Agriculture students at an Iowa high school recently assisted in the construction of a bioretention cell on their campus. The green infrastructure project, in collaboration with the Department of Agriculture In Land Stewardship, was aimed at improving stormwater management on the campus.
Poison dart frogs with yellow stripes are more effective at fending off bird attacks, but those with white stripes have developed ways to enhance their survivability, say researchers in the Proceedings of the National Academy of Science. The frogs with white stripes appear to have changed their behavior to be more evasive than those with yellow stripes, say the researchers.
Images of dunes on Mars have been captured by the European Space Agency's ESA-Roscosmos ExoMars Trace Gas Orbiter's Colour and Stereo Surface Imaging System. The dunes look like ribbons of white shot through with dark patches, which are caused when gas mixed with sand bursts from cracks in the thin layer of carbon dioxide ice covering the dunes during springtime defrosting, researchers say.
Vikings likely hunted a subspecies of walrus to extinction in Iceland about 700 years ago, according to findings published in Molecular Biology and Evolution. Researchers say they suspect the walruses were hunted for their ivory tusks, which were highly valued during that time period.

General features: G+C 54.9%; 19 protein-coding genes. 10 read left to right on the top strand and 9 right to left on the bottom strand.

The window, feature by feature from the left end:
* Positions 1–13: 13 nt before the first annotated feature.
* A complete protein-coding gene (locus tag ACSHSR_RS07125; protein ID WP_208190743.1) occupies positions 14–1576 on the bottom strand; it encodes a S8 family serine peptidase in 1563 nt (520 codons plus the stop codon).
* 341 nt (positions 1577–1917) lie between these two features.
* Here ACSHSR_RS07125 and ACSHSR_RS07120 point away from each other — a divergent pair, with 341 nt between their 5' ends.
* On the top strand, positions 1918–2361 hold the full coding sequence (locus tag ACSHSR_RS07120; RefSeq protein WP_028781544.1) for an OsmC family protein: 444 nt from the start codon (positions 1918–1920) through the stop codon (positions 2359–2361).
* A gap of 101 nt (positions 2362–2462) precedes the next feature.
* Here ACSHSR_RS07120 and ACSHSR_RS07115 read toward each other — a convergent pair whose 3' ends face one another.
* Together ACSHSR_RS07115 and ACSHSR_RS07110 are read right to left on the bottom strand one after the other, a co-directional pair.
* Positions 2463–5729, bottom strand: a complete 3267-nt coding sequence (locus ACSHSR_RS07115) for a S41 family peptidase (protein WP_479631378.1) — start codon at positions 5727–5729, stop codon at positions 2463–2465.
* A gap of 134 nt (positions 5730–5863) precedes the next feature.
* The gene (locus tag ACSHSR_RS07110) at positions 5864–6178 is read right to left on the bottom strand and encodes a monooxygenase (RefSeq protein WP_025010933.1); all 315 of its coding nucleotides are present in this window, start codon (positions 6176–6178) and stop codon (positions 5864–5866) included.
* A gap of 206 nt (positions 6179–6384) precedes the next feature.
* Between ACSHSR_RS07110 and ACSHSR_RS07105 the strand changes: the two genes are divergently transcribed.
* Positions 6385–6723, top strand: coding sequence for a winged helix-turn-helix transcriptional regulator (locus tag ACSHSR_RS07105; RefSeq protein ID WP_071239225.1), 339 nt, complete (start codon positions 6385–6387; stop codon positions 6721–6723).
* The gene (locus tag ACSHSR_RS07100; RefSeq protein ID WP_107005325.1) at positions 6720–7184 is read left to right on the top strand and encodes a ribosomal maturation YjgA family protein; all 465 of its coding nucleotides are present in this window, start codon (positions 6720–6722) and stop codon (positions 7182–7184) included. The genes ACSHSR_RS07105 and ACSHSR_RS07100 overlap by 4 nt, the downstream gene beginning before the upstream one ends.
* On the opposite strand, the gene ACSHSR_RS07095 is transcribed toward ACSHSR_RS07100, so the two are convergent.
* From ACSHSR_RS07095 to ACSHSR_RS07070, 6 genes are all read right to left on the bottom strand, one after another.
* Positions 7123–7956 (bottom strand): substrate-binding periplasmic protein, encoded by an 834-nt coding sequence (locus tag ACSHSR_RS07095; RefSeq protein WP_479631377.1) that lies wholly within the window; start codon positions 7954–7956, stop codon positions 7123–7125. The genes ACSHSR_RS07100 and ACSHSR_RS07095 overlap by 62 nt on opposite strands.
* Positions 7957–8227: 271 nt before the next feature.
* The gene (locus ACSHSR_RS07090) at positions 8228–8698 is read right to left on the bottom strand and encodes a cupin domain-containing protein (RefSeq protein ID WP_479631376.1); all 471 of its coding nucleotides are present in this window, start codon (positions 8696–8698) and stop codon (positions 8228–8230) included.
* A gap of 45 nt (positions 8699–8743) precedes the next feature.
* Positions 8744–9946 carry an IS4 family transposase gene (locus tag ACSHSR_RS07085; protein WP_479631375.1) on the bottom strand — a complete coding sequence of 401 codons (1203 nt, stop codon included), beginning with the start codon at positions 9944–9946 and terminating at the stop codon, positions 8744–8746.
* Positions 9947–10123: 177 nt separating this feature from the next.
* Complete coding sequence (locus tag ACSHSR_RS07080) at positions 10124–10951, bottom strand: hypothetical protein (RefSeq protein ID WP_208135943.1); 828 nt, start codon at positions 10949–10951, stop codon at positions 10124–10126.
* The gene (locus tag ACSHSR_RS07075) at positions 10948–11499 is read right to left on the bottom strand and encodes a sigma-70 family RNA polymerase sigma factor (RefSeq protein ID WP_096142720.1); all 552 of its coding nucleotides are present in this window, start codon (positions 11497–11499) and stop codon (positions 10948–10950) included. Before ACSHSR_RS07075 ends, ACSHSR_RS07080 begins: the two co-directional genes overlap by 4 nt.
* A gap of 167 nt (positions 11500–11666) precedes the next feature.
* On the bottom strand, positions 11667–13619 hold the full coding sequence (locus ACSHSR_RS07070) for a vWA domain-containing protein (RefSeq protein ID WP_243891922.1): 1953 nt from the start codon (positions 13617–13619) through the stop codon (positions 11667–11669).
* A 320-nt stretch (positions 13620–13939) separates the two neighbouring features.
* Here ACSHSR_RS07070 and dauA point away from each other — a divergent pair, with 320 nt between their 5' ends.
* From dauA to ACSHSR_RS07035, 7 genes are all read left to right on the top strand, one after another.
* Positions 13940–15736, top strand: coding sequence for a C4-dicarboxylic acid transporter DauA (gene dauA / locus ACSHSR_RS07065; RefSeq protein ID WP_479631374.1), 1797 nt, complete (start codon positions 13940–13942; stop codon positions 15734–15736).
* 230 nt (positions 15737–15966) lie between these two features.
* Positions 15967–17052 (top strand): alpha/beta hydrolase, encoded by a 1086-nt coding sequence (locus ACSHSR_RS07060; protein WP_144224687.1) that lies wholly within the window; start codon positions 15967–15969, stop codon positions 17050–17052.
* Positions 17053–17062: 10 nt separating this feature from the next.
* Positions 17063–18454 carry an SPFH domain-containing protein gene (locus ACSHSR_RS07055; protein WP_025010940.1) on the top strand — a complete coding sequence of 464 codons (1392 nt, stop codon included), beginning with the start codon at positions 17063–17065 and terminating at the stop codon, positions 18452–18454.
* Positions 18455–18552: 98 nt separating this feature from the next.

The University of Wisconsin-Madison has received a $1.8 million grant from the Foundation for Food and Agriculture Research and the Crops of the Future Collaborative to study genes in corn linked to drought tolerance. "I am pleased that we can contribute our expertise in corn genetics to understand the fundamental biological mechanisms that make the plant more resilient," said the university's Kate VandenBosch.
National Science and Technology Council chairman Kelvin Droegemeier has released an open letter to US scientists, outlining the council's plans to bolster the government's policies regarding research security, and he's embarking on a nationwide listening tour of universities to gather feedback directly from scientists. "This is an opportunity to reaffirm the fundamental principles of research, which requires ethical behavior, honesty and integrity," he wrote.
State and local leaders in California recently toured career and technical education programs in the Merced Unified district, including what is believed to be the largest high-school agriculture education program in the nation. Superintendent Alan Peterson says the programs help to prepare students for college and career.
Officials in a Colorado district are preparing to open a new Career and Technical Education Center. Officials recently discussed courses to offer at the new center, including in the fields of construction and skilled trades, advanced manufacturing, computer science, health care and automotive repair.
Students at an Indiana career center are preparing for future careers through the center's welding program. Students learn about several aspects of welding, including shielded metal, gas metal arc and oxy-fuel and learn to work with materials flat, vertical, horizontal and overhead.
Students enrolled in an agriculture mechanics course at an Illinois high school are among those who will get hands-on experience working on about 40 donated engines -- worth about $23,000. The John Deere equipment, officials say, will be put to good use at a number of schools, training students to work on two-cylinder, diesel, tractor or combine engines.
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